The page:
After losing by 115 votes, Clint Cointment not conceding Ascension Parish president race ... yet _lowres

Kenny Matassa

Ascension Parish President Kenny Matassa outlined 10 projects his administration plans to focus on during his first year in office and, in the process, gave his strongest endorsement yet for traffic impact fees on new developments.

Matassa said in a statement that his administration would try to complete “implementation of traffic impact fees on new development” this year.

Impact fees are charges designed to account for the affect a sudden population increase caused by a new development has on local infrastructure and public services. The Ascension proposal would only apply to roads.

“Ascension Parish is a place where getting things done is the real measure of success,” Matassa said. “The people are ready for action on roads, sewer, drainage, transparency and a better quality of life. That’s what we are going to get done this year.”

From completing the purchase of People’s Water Service Co. in Donaldsonville to construction of the Edenborne/Ashland Road connector road project near Lamar-Dixon Expo Center, Matassa’s top 10 list includes several infrastructure projects that have been in the works or been the subject of discussion for years.

But Matassa also plans to review parish government’s organization, pay and manpower and its ordinances. Those pushes hew closely to some of his campaign promises and the wishes of several Parish Council members who have come into office with what they believe is a voter mandate to look at how the parish uses its resources.

Council Chairman Randy Clouatre, who had not seen Matassa’s list before the announcement Monday, said council members spoke with Matassa earlier this year about evaluating how well parish government operates.

But Clouatre added other projects that Matassa has prioritized share strong council backing, such as a ring levee around the Astroland subdivision near Darrow, a project Councilman Travis Turner and parish drainage officials have been advocating for more than a year, or the Laurel Ridge levee in St. Amant, a project Clouatre, his predecessors and the founding supporters of the east Ascension half-cent drainage tax have advocated for decades.

Another priority, a traffic master plan to prioritize improvements, came up last year in committee meetings and likely would be necessary to help direct where impact fee revenue should go.

“I think this focus is pretty much in line with everything we were working on at the time,” Clouatre said.

But Matassa’s priority list also hints at a shift in his thinking on impact fees or at least a recognition of what may be coming.

During the campaign last year, Matassa said he preferred trying to work with housing developers one-on-one to ensure they mitigated the impact of their projects rather than levying impact fees.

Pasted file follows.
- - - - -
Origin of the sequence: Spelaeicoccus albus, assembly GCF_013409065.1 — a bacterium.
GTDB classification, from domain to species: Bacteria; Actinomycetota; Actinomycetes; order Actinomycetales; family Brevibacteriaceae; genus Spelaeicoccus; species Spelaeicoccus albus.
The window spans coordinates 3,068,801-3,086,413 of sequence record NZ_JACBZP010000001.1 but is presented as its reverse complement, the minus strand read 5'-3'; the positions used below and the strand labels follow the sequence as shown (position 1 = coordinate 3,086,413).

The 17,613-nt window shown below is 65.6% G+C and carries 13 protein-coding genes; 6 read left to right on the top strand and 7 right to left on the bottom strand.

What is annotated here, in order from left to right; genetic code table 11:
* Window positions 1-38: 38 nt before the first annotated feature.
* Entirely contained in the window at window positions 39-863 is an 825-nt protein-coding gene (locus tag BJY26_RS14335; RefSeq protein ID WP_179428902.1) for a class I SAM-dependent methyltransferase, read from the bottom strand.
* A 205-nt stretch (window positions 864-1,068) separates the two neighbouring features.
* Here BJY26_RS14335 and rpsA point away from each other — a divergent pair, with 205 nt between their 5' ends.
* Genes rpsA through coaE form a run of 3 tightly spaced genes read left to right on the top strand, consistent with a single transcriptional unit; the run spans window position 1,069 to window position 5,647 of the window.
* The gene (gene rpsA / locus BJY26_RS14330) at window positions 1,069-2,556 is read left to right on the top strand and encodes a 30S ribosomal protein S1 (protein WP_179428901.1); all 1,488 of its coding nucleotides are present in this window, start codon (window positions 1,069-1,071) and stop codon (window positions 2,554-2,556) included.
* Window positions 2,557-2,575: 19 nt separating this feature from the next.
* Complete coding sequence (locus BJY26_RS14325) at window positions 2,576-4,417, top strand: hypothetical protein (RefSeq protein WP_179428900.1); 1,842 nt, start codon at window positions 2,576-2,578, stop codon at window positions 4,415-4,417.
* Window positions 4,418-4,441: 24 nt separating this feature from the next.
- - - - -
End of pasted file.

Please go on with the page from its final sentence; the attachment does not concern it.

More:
At the time, the then-Gonzales city councilman pointed to the roundabout and road widening on La. 44 and other improvements the developer of the huge Conway mixed-use development had agreed to make with the city. But Matassa also said then he recognized impact fees would be coming in the next four years.

Since the new term, the Parish Council’s push for impact fees on roads — as well as a six-month moratorium on new subdivision proposals until impact fees are adopted — has been swift. Ordinances on the fees and the moratorium are waiting on a final public hearing and vote April 7.

Ten years ago, builders and developers fought impact fees, saying the costs would be passed on to home buyers.

Lynda Evans, executive vice president of the Capital Region Builders Association, said she is checking with her membership, but many have said impact fees were inevitable.

Evans, who was one of the members of the Parish Council panel who developed the current impact fee plan, said she personally feels the fees are too high and would have opposed the plan had she been present for the last vote that sent a recommended impact fee plan to the council. She said she has questions about how those fees were determined without a full study to update the figures.

“That’s not the way it’s supposed to work,” Evans said.

Councilman Bill Dawson, a first-term member and strong backer of impact fees, said he was glad to see Matassa’s support of the fees.

“I’m glad to see he clarified that. That was one of the highlights, I thought,” Dawson said Tuesday of the top 10 list.

A key impact fee supporter, Councilman Daniel “Doc” Satterlee, has raised questions about the proposed fee ordinance as structured.

Other projects on Matassa’s list include upgrading wastewater treatment facilities in Darrow and Hillaryville and the construction of a wastewater discharge line into the Mississippi River, construction of a multipurpose athletic complex at Lamar-Dixon and a software update to make the parish’s accounting systems uniform.

“These top 10 projects are my commitment to Ascension Parish residents, but they are not my only commitments,” Matassa said.

Follow David J. Mitchell on Twitter, @NewsieDave.